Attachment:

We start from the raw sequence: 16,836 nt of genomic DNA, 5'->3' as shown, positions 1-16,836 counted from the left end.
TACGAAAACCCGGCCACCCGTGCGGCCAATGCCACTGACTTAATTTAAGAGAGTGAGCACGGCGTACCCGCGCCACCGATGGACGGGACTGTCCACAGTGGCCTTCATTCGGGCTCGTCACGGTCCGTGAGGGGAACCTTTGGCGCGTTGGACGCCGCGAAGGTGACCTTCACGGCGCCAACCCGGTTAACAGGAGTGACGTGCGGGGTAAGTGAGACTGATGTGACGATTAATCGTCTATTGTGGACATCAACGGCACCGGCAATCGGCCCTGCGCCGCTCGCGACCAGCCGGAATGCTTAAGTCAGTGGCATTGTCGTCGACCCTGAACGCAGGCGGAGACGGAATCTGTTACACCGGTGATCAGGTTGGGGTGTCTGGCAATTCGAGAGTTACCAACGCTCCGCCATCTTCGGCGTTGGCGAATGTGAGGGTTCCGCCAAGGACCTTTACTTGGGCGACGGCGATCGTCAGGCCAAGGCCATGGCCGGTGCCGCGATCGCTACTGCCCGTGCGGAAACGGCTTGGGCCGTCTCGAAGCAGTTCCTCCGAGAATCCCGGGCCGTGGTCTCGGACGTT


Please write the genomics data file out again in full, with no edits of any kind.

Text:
We start from the raw sequence: 16,836 nt of genomic DNA, 5'->3' as shown, positions 1-16,836 counted from the left end.
TACGAAAACCCGGCCACCCGTGCGGCCAATGCCACTGACTTAATTTAAGAGAGTGAGCACGGCGTACCCGCGCCACCGATGGACGGGACTGTCCACAGTGGCCTTCATTCGGGCTCGTCACGGTCCGTGAGGGGAACCTTTGGCGCGTTGGACGCCGCGAAGGTGACCTTCACGGCGCCAACCCGGTTAACAGGAGTGACGTGCGGGGTAAGTGAGACTGATGTGACGATTAATCGTCTATTGTGGACATCAACGGCACCGGCAATCGGCCCTGCGCCGCTCGCGACCAGCCGGAATGCTTAAGTCAGTGGCATTGTCGTCGACCCTGAACGCAGGCGGAGACGGAATCTGTTACACCGGTGATCAGGTTGGGGTGTCTGGCAATTCGAGAGTTACCAACGCTCCGCCATCTTCGGCGTTGGCGAATGTGAGGGTTCCGCCAAGGACCTTTACTTGGGCGACGGCGATCGTCAGGCCAAGGCCATGGCCGGTGCCGCGATCGCTACTGCCCGTGCGGAAACGGCTTGGGCCGTCTCGAAGCAGTTCCTCCGAGAATCCCGGGCCGTGGTCTCGGACGTT